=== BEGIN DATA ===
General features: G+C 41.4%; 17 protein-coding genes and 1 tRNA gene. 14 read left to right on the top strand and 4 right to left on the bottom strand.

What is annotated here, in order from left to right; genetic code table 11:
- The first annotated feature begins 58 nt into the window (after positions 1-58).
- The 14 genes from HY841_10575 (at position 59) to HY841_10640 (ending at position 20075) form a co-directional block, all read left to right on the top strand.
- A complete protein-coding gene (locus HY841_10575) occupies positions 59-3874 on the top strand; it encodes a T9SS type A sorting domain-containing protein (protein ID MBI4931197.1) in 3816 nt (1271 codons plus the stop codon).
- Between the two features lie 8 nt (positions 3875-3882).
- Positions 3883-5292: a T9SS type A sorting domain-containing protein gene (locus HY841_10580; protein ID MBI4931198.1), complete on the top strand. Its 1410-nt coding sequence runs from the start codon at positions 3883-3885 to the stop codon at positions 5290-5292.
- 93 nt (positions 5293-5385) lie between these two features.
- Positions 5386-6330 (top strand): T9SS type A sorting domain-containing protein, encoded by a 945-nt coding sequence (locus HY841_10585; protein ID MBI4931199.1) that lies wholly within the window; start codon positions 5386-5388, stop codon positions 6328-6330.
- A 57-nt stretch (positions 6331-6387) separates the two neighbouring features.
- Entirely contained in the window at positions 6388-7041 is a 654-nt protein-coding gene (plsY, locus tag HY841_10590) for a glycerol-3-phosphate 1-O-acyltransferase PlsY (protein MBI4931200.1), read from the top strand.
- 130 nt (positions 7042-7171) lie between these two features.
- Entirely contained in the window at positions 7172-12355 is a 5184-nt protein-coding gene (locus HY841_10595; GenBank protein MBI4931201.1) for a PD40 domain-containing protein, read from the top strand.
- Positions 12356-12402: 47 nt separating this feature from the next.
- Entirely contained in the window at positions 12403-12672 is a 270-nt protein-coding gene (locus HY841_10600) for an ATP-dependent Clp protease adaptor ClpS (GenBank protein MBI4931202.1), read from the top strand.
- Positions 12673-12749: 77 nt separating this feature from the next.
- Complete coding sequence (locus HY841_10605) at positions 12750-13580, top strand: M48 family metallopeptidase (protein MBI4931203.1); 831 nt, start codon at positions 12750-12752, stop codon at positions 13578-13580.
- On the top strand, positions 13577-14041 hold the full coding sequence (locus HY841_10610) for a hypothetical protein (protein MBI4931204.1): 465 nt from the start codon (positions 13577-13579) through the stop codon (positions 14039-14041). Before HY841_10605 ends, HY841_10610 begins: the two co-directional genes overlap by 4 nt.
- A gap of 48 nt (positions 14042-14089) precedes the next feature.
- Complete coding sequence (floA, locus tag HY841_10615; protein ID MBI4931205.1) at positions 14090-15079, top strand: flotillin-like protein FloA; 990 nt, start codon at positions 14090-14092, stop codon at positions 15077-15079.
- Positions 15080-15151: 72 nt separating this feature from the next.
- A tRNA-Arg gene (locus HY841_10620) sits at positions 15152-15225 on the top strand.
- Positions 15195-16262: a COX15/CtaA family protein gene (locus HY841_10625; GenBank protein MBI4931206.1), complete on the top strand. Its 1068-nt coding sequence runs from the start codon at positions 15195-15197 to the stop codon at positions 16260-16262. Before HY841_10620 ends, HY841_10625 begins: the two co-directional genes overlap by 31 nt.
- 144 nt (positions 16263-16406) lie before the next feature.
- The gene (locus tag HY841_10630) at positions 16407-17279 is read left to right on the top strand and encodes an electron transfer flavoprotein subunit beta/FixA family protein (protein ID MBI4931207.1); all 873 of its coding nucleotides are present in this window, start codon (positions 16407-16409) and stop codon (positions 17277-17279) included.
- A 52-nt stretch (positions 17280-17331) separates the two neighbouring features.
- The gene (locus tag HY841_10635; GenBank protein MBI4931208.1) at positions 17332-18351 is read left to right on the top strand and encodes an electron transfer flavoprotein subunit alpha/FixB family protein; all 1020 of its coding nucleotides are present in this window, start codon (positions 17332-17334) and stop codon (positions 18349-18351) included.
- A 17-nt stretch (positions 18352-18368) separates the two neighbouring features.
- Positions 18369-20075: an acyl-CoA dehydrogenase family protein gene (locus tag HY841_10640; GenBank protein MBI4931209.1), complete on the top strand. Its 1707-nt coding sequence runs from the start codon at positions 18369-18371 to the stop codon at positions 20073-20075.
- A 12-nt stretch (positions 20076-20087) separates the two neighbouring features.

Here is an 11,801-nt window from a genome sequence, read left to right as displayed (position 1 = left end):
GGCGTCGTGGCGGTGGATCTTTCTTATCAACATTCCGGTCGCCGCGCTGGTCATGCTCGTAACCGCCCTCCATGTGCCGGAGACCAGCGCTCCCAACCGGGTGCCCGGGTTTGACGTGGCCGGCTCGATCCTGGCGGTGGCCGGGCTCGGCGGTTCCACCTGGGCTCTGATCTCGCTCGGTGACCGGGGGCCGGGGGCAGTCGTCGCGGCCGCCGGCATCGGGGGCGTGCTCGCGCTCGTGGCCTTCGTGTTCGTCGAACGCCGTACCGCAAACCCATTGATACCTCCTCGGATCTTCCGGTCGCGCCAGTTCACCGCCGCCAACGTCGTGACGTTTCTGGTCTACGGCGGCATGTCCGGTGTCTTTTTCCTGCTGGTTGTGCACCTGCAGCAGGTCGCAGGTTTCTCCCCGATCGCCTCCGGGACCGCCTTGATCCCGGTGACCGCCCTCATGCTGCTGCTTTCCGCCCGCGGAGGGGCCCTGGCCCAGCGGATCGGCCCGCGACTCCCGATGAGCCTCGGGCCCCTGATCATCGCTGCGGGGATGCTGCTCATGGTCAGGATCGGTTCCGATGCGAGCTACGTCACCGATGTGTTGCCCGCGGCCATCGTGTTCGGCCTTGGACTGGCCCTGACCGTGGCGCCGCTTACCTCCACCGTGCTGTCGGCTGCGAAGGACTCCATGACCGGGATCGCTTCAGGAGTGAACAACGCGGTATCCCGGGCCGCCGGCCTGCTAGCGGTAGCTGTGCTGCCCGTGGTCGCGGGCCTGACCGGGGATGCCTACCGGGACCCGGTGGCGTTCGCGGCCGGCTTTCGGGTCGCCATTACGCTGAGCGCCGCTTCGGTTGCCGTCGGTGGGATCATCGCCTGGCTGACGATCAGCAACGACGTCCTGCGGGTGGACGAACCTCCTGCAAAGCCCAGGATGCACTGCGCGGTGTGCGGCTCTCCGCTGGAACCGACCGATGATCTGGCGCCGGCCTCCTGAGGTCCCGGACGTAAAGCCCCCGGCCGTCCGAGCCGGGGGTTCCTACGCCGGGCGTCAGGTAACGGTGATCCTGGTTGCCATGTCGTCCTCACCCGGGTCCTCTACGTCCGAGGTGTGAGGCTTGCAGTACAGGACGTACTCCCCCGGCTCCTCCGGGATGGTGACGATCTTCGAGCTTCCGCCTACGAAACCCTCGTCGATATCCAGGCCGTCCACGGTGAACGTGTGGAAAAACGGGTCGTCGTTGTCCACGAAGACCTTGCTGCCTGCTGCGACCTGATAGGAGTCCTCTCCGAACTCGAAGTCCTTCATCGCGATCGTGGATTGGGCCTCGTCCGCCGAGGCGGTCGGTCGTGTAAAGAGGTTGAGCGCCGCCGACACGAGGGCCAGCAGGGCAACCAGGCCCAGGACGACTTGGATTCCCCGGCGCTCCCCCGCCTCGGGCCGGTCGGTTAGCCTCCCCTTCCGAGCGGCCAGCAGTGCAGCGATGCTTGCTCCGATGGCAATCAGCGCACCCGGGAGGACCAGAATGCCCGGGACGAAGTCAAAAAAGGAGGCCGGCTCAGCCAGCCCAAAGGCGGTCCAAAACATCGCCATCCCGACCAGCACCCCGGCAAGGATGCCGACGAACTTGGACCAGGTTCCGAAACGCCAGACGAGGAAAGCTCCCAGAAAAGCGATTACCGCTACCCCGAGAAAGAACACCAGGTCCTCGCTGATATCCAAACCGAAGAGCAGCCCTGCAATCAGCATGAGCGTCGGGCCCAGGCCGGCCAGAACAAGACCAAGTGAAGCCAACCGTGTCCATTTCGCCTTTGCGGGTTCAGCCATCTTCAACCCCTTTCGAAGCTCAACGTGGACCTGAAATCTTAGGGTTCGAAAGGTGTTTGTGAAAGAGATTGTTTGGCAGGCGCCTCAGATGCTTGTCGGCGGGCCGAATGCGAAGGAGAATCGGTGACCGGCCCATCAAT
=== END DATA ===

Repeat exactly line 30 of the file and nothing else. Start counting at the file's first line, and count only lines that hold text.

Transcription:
- A 12-nt stretch (positions 20076-20087) separates the two neighbouring features.